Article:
Taylor Campbell (03:12): Thanks, Chris. I'm going to talk about the environmental attributes for just a minute here. As Chris mentioned, this is something that you can purchase as part of your PPA. And when you're talking about renewable PPAs, the environmental attributes are typically a significant portion of what you're looking to purchase. How exactly these get used depends on what jurisdiction you're in. So in some jurisdictions, environmental attributes can be used or converted into a form that's used for compliance with local regulatory regimes. In other jurisdictions, you might have a voluntary market where environmental attributes can be used to generate credits that can help buyers meet their net zero or other ESG commitments. In terms of the Alberta market, there's some really great opportunities for private PPAs. The Alberta market is deregulated, which allows for open competition to generate power, which can then be sold to multiple different buyers. This allows buyers to enter into agreements with renewable electricity generators in Alberta to secure the environmental attributes. And in the case of a physical PPA, the renewable energy, the renewable energy to power their operations as well. This is contrasted with other jurisdictions where you have one single provincial buyer of power that may not have opportunities for private PPAs, the same way that Alberta does. Now to hear a little bit more about some of the financing concerns and issues that come up with private PPAs, I'll pass it off to Scott.

Scott Kraag (04:52): Thanks very much, Taylor, and thanks, Chris. When it comes to the PPA market, lenders are concerned about price certainty. And as Taylor mentioned, the deregulated market in Alberta doesn't allow for power price certainty. And in fact, it is a variable price that no one can predict with the type of certainty that banks require. And for that reason, banks categorize projects that feed into the Alberta Power Pool as what we call “merchant power projects”. Merchant power projects are generally seen as unfinanceable without some type of enhancement, whether that enhancement come from a corporate guarantee, from the parent, possibly a increased equity commitment so that the leverage isn't as high as the banks would maybe give for a utility scale PPA. They'll look to other alternatives. These PPAs give the lenders certainty around that power purchase price so they can run their debt service coverage ratios according to a minimum power price. Most of the PPAs that we've seen in this market are effectively contracts for differences. The counterparty to the PPA is willing to compensate for the loss of power price below a certain threshold that the lenders or equity require. And for that reason you'll find that banks are willing to do merchant deals when enhanced by a corporate PPA or, you know, a private PPA that involves either virtual rec type of attributes or, as Chris mentioned, for those that can be co-located with a data centre or an electricity user, perhaps in the Alberta oil and gas market that we can see a direct ability to finance those projects. One of the other things that the banks are going to look at with these PPAs is, what happens if the PPA is terminated? Is there a pass-through of a forward-looking IRR type of repayment or forward payment by way of a termination payment? We're not seeing the market have those in every case. In some cases, we're seeing PPAs supported by strong parent guarantees that guarantee the full performance of a contract without a termination payment. But that is something that the lending market will be looking for. Thanks, Chris. Thanks, Taylor.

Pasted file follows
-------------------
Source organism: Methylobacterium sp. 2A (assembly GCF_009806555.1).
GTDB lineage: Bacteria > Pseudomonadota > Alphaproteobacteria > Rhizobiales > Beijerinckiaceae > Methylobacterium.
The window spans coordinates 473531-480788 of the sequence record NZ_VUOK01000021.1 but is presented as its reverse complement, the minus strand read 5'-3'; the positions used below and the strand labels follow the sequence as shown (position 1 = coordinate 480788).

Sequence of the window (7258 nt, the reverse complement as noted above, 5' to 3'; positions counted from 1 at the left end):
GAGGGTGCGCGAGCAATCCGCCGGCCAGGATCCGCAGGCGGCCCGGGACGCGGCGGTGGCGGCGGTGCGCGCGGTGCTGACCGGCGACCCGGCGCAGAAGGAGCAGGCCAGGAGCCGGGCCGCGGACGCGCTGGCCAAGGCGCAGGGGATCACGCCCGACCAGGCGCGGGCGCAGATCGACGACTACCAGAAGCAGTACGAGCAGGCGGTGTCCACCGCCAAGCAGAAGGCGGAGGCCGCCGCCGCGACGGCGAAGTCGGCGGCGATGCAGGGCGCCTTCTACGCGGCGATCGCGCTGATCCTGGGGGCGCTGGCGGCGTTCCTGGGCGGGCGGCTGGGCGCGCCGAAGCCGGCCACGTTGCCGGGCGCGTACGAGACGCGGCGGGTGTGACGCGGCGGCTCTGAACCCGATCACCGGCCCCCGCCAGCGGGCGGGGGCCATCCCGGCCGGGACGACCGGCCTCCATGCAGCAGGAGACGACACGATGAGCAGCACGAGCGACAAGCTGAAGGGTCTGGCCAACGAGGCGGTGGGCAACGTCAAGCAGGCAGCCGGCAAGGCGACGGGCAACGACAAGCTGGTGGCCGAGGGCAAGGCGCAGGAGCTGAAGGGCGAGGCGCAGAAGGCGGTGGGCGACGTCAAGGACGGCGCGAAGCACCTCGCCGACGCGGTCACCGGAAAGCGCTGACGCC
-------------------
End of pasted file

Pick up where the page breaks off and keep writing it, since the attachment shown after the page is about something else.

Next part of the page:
Chris Christopher (08:07): That's great. Now what's next? I think we expect to see activity in this area to continue to grow as companies and government need to set ambitious reduction targets alongside the rising price of carbon. Companies will increasingly look for opportunities to reduce and offset their own emissions, including through virtual PPAs. As this trend continues, companies will want to ensure that these PPAs are structured and negotiated to ensure that they support the buyer dollar and the lender’s commercial objectives, regulatory requirements and corporate ESG commitments. Thanks for watching. For more on our infrastructure, energy and ESG work, head to

To discuss these issues, please contact the author(s).

This publication is a general discussion of certain legal and related developments and should not be relied upon as legal advice. If you require legal advice, we would be pleased to discuss the issues in this publication with you, in the context of your particular circumstances.

For permission to republish this or any other publication, contact Janelle Weed.

© 2024 by Torys LLP.

All rights reserved.

Subscribe and stay informed

Stay in the know. Get the latest commentary, updates and insights for business from Torys.

Subscribe Now